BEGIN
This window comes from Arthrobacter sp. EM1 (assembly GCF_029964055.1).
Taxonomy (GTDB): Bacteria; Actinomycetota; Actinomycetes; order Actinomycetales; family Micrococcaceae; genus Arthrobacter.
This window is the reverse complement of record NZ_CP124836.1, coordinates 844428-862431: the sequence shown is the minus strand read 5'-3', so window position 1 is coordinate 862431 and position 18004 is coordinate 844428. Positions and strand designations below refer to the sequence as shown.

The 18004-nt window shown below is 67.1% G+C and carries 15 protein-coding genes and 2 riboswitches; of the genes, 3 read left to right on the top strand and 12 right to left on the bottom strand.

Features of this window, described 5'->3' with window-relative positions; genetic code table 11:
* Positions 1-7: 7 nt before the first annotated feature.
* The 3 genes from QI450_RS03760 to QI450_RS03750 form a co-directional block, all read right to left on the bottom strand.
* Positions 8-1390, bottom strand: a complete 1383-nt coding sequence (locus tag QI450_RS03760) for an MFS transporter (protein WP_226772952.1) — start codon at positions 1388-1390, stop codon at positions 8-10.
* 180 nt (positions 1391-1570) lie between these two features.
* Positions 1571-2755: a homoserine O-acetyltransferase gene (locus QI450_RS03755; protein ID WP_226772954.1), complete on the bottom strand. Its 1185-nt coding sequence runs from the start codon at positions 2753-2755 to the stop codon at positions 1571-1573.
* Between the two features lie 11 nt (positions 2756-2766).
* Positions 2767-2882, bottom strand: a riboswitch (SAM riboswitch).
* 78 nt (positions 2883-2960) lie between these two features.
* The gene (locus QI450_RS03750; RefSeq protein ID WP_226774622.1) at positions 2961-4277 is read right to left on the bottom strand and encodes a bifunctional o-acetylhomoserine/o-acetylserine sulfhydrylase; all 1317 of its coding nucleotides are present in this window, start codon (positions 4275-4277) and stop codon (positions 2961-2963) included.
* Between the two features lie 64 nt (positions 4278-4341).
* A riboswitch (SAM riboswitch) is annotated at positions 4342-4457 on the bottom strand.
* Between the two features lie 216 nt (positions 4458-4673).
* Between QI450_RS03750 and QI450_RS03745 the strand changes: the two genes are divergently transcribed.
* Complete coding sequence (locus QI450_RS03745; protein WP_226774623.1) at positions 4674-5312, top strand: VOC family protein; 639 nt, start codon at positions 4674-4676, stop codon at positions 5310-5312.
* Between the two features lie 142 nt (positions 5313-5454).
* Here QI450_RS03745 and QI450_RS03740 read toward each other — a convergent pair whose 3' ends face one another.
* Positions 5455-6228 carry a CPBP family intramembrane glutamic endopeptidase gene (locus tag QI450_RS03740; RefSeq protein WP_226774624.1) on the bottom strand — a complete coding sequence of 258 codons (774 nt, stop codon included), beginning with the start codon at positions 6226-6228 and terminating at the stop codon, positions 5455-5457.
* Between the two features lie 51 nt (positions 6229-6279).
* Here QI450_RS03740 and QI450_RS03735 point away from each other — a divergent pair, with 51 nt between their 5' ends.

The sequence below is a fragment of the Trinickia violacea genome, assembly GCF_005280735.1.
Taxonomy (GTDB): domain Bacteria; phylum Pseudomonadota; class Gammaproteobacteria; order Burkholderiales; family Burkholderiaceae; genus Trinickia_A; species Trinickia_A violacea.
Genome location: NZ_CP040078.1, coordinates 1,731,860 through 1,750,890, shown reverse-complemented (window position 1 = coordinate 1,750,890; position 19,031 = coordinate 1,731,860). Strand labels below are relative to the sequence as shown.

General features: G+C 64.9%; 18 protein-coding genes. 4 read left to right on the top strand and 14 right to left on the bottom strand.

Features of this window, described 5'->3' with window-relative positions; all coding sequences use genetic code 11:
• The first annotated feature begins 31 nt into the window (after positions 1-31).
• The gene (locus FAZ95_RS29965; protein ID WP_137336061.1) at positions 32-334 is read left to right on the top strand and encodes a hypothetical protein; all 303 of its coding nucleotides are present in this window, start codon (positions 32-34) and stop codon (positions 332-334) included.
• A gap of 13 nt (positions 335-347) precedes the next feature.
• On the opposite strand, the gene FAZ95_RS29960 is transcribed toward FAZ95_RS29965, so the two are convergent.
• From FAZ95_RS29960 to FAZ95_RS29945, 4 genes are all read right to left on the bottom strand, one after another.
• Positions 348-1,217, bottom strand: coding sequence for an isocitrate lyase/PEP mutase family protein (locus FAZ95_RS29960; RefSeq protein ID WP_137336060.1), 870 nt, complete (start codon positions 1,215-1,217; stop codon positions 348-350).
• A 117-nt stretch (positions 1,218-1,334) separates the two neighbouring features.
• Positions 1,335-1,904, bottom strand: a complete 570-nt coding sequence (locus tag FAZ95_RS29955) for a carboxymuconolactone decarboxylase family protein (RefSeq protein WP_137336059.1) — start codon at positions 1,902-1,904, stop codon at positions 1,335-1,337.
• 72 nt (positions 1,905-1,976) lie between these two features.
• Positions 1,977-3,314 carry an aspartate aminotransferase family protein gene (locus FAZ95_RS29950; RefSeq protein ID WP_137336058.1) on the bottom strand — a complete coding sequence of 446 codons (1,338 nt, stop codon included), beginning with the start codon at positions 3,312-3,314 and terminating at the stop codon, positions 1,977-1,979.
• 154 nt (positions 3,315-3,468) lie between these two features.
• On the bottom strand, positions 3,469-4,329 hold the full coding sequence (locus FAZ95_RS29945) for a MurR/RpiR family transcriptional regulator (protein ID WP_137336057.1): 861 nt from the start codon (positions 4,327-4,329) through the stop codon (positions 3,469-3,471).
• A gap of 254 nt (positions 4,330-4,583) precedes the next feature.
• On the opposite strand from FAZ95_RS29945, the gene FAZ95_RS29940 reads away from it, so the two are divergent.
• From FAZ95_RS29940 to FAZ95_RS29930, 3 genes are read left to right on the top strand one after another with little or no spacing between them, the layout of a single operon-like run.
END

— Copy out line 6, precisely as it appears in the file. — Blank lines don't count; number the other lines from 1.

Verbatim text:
* Positions 1-7: 7 nt before the first annotated feature.